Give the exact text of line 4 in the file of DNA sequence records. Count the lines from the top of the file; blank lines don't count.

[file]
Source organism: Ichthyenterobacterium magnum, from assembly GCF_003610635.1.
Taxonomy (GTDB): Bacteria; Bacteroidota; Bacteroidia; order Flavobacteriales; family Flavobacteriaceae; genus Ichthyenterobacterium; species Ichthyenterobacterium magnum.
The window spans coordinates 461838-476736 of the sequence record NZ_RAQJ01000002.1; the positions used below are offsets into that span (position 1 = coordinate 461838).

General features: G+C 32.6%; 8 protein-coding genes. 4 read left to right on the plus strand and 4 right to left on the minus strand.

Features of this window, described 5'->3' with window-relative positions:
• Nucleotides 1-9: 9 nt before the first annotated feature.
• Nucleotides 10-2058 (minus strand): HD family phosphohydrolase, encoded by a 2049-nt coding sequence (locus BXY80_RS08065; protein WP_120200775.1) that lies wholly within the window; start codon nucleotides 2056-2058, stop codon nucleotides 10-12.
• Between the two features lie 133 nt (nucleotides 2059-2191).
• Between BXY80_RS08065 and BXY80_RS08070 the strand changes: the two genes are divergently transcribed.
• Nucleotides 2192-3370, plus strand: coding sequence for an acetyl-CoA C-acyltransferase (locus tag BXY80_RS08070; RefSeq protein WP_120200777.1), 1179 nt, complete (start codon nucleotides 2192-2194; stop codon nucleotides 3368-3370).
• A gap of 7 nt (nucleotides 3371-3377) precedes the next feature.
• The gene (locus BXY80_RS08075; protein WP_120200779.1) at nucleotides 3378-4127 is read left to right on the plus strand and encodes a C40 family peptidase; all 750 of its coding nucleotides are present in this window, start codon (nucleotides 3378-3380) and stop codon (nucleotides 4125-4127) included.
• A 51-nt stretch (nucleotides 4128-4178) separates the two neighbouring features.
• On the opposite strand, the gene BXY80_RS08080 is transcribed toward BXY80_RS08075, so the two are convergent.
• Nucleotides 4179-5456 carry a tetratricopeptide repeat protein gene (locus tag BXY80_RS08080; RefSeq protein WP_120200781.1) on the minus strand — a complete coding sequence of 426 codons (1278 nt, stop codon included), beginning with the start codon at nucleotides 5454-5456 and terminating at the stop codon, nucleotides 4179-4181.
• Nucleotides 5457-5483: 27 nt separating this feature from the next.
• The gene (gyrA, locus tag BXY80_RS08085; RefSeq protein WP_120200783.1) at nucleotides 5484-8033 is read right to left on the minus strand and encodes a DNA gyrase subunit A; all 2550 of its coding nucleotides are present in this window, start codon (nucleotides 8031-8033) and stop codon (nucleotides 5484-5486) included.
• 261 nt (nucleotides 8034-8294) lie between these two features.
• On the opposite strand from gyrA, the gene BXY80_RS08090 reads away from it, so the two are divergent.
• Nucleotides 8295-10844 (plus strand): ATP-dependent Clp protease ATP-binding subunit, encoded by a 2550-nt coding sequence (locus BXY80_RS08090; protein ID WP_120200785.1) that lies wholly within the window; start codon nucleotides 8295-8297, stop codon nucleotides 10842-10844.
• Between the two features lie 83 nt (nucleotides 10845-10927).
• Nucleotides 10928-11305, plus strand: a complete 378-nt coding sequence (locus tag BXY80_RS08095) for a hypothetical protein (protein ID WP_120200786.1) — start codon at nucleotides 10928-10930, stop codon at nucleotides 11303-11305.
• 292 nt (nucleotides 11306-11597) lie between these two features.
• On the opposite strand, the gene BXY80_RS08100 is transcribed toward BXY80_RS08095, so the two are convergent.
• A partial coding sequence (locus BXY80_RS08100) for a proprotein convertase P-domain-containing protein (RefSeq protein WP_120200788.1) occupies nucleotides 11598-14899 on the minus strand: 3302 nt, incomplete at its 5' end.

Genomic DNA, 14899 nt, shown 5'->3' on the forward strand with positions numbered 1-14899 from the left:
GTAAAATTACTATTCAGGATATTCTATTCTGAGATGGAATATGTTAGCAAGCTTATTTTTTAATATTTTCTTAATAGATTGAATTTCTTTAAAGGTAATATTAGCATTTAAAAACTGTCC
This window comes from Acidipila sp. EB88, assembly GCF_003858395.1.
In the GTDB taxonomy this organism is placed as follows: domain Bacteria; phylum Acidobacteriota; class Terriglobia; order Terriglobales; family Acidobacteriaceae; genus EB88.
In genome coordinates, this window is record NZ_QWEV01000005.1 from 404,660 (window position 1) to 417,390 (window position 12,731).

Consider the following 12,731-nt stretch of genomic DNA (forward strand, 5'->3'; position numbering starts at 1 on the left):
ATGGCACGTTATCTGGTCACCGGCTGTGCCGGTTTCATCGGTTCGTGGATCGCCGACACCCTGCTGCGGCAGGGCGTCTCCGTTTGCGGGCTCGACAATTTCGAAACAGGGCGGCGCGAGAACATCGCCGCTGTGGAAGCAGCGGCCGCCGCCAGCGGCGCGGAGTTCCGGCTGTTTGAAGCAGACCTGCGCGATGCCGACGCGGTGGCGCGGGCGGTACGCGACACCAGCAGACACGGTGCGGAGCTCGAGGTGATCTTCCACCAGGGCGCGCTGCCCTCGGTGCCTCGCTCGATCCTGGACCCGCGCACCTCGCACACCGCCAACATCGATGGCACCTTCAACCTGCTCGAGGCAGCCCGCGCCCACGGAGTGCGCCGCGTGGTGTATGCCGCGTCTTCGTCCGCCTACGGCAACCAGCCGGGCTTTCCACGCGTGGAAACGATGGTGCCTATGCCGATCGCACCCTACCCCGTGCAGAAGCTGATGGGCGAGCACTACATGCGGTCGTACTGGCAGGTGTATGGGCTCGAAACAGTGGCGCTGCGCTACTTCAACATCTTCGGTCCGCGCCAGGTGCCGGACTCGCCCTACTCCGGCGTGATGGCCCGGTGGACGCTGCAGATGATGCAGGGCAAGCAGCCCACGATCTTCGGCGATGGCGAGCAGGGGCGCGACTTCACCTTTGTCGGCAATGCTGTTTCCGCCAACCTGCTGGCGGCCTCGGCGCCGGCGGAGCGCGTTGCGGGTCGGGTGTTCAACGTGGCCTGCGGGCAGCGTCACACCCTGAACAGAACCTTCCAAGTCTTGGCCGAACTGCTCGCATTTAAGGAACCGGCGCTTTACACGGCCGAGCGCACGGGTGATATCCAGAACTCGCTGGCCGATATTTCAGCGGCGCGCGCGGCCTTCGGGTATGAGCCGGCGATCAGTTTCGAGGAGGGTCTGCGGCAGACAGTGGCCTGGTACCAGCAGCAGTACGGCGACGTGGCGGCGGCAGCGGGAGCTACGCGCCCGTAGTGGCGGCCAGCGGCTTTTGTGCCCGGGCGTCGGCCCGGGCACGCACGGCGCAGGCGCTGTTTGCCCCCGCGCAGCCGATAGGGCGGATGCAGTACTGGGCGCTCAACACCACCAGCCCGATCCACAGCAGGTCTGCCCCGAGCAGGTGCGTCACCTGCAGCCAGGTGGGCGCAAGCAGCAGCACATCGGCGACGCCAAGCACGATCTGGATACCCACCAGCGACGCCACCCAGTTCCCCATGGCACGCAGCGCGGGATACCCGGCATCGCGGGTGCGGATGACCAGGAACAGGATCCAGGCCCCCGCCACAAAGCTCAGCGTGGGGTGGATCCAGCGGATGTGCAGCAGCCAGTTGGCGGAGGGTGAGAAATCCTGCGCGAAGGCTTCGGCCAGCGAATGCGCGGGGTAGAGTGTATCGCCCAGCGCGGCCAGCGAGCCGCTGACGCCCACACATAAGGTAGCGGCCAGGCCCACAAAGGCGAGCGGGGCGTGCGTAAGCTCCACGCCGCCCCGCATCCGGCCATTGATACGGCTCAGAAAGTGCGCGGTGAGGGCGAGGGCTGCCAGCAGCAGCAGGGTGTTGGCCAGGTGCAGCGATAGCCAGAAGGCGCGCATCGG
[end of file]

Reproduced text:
General features: G+C 32.6%; 8 protein-coding genes. 4 read left to right on the plus strand and 4 right to left on the minus strand.